Throughout the novel, various characters express feelings of humiliation. Most of the time, these feelings are caused by the actions of someone else in a more powerful position. Though power and humiliation are not necessarily opposites, The Inheritance of Loss illuminates a correlation between the two as Desai paints a portrait of a society wherein humiliation is used as a tool by some to retain power over others.
The novel begins as young boys from the Gorkha National Liberation Front (GNLF) come to Cho Oyu (the judge and Sai’s house) in order to steal their guns. Their means of doing so is by proving their power over the judge, Sai, and the cook by threatening and humiliating them. The judge understands that the boys are more dangerous because of their age, as they have an insecure need to feel superior. When they take his guns, they also force the judge to set the table for them like a servant. They taunt him by saying that he can’t do anything on his own, demonstrating a need to feel proud through the denigration of others. Their treatment of the cook, who is a servant, is no better. He hides under a table and is made to beg for his life, asking not to be killed because he is only a poor man. They finish by forcing the judge, Sai, and the cook to say “I am a fool” and “Jai Gorkha,” meaning “Long live Ghorkaland,” the separate state that Nepalis demand in India. Thus, not only are the residents of Cho Oyu personally humiliated, but they are forced to denounce their pride in their country in order to lift up another state for the benefit of vigilante children.
The judge’s interactions with his wife, Nimi (which take place in flashbacks) demonstrate the push and pull of power within a marriage. In these interactions, the judge uses humiliation as a means of revenge for Nimi’s ignorance and mistakes as well as to maintain dominance in the relationship. When Nimi takes the judge’s powder puff, he is humiliated by his family because he is so distraught looking for it. When he discovers that his wife was the one who took it, he demeans her and rapes her. He grows to enjoy being cruel to her, as it buoys his own pride. If she cannot name a food on her plate in English, it is taken away from her. One day, after the judge returns from a tour, the district commissioner for the Indian Civil Service informs him that Nimi had taken part in the Nehru welcoming committee for the anti-colonialist Indian National Congress Party. Though she had done so unwittingly, the judge is mortified, because he supports colonial Britain, and in turn he humiliates Nimi through verbal and physical abuse before sending her back to her home, dishonoring her family.
The town government also has its fair share of corruption and need to assert power over others, which can be seen in its police force. The police’s many acts of brutality show that even (and perhaps especially) the most powerful members of society feel the need to use violent humiliation as a tactic in order to retain their status. When the cook goes to inform the police of the robbery at Cho Oyu, they treat him harshly and brutally even though he has been the victim of the crime, because he is far beneath them as a servant. When they go to Cho Oyu they suspect him of the crime and search his hut, exposing his poverty. After the robbery, the police pick up a drunk for the crime solely out of boredom. They beat him, and the more he screams the harder they beat him. Blood streams down his face, his teeth are knocked out, he is kicked until his ribs break, and the police blind him. When the GNLF begin a protest to burn the Indo-Nepali Treaty of 1950, an unknown group of people begins throwing rocks onto the protestors. In the confusion, the police and the protestors begin to bash each other with sticks and rocks, until the police open fire on the protestors. Thirteen local boys are killed, and several police are killed in return. They are locked out of the police station by their own men, and run to Lola and Noni’s house to be sheltered from the mob.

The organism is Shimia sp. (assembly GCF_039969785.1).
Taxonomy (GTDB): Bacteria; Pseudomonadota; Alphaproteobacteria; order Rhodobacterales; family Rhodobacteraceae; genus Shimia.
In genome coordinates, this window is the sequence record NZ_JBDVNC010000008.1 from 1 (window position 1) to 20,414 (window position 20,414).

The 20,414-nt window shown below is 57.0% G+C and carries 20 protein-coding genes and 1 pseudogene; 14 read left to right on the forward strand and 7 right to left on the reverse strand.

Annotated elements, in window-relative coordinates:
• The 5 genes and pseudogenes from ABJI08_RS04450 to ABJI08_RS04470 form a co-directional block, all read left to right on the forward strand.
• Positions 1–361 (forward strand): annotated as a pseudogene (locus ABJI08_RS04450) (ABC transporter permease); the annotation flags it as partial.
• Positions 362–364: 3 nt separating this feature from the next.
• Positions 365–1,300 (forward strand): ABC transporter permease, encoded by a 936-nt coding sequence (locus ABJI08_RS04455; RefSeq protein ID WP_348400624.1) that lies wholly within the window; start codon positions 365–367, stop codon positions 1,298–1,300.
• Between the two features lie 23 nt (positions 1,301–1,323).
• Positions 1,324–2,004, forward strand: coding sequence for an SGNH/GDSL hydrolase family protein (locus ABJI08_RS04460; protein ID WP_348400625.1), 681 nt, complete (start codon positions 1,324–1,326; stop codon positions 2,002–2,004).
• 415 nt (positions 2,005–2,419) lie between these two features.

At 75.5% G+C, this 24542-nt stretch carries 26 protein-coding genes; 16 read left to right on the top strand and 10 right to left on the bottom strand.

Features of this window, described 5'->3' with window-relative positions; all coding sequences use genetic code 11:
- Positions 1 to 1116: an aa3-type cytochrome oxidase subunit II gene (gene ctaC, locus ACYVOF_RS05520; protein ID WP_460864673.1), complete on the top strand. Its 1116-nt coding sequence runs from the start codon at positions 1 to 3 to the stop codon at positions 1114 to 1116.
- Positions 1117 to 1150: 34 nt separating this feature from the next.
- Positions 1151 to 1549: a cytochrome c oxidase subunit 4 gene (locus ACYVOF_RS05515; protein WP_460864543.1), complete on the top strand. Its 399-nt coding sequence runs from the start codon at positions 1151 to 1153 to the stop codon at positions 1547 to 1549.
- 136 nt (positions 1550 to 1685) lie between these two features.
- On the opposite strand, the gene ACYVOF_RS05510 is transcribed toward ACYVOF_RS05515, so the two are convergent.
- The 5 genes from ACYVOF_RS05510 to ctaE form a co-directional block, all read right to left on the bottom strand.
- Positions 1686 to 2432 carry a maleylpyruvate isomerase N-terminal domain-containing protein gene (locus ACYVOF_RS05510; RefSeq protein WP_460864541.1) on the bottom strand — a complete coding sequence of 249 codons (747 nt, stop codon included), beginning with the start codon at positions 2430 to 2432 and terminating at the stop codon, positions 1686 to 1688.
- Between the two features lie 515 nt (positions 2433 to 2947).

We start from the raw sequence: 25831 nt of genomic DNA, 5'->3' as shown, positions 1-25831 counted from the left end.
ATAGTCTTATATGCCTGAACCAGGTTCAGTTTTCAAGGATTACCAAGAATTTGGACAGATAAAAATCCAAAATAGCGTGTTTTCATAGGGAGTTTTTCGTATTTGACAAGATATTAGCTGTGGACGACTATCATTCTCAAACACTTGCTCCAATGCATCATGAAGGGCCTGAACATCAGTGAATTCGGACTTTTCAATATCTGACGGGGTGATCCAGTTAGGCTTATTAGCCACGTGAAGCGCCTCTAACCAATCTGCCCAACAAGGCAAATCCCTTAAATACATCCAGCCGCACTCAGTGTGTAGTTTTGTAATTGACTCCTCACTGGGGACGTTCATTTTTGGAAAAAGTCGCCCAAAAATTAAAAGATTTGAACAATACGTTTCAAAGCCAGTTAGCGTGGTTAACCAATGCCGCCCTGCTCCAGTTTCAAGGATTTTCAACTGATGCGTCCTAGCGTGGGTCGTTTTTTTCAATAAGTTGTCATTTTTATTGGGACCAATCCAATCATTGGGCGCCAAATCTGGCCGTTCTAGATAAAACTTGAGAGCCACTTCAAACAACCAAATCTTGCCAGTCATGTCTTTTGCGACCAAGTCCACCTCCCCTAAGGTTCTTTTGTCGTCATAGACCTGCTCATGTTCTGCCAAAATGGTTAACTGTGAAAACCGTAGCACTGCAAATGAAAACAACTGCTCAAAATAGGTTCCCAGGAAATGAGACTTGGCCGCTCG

In a society in which so much is defined by social status, humiliation can often feel like an even greater violation than physical violence. Because reducing someone to less than their perceived social stature is a great offense, it becomes an effective tool in bolstering one’s own status. But this tactic is also shown to be symptomatic of the human desire for power in its cruelest manifestations, as many of the victims of this humiliation are already destitute. Desai thus demonstrates that those who use humiliation as a means of strengthening their power do so in cowardice, as they can only target the most vulnerable members of society.
Power and Humiliation ThemeTracker
Power and Humiliation Quotes in The Inheritance of Loss
His lines had been honed over centuries, passed down through generations, for poor people needed certain lines; the script was always the same, and they had no option but to beg for mercy. The cook knew instinctively how to cry.
They surveyed the downfall of wealth with satisfaction, and one of the policemen kicked a shaky apparatus of pipes leading from the jhora stream, bandaged here and there with sopping rags.